Ghana — The Upper East Deputy Regional Minister, Mrs. Lucy Awuni, has entreated Municipal and District Assemblies to liaise with traditional authorities to come out with by laws that would deal effectively with the bushfire menace and other environmental problems confronting the Region.
“Bush fire culprits, particularly those who set fires to economic tress including mango, shea trees, must be given stiffer punishment to serve as a deterrent to others”, she stressed.
Mrs Awuni made the call at a one-day sensitization workshop on the menace of Bushfires in Northern Ghana held at Bolgatanga on Thursday.
The workshop was organized by the Environmental Protection Agency on the theme “Integration of Indigenous Knowledge into Bushfire Management Practices in Northern Ghana: The Central Role of Traditional Authorities and their communities”, and was attended by chiefs drawn from various traditional areas.
The Deputy Regional Minister commended the Environmental Protection Agency for the good work it was doing in the Region to help curb environmental degradation.
She appealed to the chiefs to play a leading role in combat against bushfires and deforestation.
During the forum, the chiefs in attendance made took turns to contribute to the discussion, each one stressing the need for their involvement in the implementation of environmental laws because they lived with the people in the local communities.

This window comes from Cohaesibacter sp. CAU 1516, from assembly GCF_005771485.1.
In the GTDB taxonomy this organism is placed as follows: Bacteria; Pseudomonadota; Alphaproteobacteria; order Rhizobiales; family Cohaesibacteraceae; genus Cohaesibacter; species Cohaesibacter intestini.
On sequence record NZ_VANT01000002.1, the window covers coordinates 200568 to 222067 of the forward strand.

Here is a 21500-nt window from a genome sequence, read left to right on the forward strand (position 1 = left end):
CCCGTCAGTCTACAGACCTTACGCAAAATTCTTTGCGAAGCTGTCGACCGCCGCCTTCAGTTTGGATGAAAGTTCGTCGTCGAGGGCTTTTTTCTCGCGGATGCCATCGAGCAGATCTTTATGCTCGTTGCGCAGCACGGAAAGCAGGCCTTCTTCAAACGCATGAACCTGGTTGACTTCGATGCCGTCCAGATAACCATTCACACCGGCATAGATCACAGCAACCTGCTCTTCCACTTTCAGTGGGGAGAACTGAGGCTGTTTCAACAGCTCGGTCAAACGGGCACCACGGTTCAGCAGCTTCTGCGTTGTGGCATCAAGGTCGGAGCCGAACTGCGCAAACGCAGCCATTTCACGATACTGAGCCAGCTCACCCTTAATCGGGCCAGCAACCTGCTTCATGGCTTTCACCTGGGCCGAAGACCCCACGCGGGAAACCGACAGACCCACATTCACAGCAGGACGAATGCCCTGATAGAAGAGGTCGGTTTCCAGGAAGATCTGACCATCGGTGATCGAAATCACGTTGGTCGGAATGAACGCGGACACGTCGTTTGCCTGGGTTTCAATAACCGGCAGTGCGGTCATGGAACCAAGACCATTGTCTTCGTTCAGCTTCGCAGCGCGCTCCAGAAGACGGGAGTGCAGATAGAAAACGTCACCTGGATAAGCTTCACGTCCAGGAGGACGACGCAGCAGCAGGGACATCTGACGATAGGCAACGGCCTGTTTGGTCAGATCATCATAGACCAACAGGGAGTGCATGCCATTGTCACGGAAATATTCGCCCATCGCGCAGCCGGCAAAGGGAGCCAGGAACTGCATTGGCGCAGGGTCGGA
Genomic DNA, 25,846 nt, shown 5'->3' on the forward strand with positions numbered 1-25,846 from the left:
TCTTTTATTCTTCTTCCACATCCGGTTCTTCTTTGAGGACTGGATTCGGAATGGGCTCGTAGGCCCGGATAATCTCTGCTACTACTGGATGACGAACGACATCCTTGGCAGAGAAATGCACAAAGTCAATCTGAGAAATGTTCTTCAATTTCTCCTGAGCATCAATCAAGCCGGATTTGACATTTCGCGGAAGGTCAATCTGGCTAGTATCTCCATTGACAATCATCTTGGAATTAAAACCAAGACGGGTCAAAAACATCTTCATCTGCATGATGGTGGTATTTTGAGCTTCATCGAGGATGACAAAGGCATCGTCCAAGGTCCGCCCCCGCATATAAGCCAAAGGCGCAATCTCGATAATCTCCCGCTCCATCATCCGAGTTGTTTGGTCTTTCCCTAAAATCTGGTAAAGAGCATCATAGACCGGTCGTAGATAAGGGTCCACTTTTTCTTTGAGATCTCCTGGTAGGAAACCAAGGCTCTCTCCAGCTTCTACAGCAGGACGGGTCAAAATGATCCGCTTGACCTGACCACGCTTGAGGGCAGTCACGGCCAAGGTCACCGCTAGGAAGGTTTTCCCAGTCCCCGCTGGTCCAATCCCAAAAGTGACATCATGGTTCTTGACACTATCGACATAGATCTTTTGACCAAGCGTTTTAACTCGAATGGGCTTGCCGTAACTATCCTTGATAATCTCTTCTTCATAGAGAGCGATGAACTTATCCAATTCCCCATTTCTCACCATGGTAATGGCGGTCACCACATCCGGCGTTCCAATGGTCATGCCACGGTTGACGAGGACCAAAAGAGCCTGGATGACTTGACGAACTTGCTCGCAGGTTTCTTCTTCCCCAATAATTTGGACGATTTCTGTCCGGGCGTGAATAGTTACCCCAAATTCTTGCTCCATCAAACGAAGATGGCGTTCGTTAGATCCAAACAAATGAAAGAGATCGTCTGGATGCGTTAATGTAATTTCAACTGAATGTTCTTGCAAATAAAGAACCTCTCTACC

The Paramount Chief of the Nakong Traditional Area, Pe Joseph Banapeh Afagachie II, who delivered a paper on, “The Central Role of the Traditional Authorities in mobilizing their Communities to control and manage bushfire in Upper East” cited charcoal production, honey harvesting, group hunting, fire festivals, activities of Fulani Headsmen, Cigarette and tobacco smoking as some of the causes of bush burning.
He called on his colleague traditional rulers to organize durbars regularly for awareness creation, engage in re-forestation, apply indigenous knowledge such sacred groves and encourage the formation of active volunteers groups to fight bush fire in their communities.
The Regional Director of Environmental Protection Agency (EPA) Mrs. Zenabu Wasai-King called on District Assemblies to use environmental management as one of their criteria for selecting eligible communities for development.
She noted that the environment in the Region was subjected to constant annual bush fires, improper methods of farming, over exploitation of wood, land excavation for construction and illegal mining both in the forest reserves and other areas.
The President of the Upper East Regional House of Chiefs, Pe Charles Awanpaga Awiah II who chaired the function, stressed the need for government to listen to the appeal made by the chiefs, saying that it would be useful in the efforts to curb the environmental degradation.
The purpose of the workshop was to highlight the issue of bush fires among traditional authorities with the aim of soliciting their views and ideas on mitigating the effects, challenges, opportunities and strategies for managing bushfires in their traditional areas.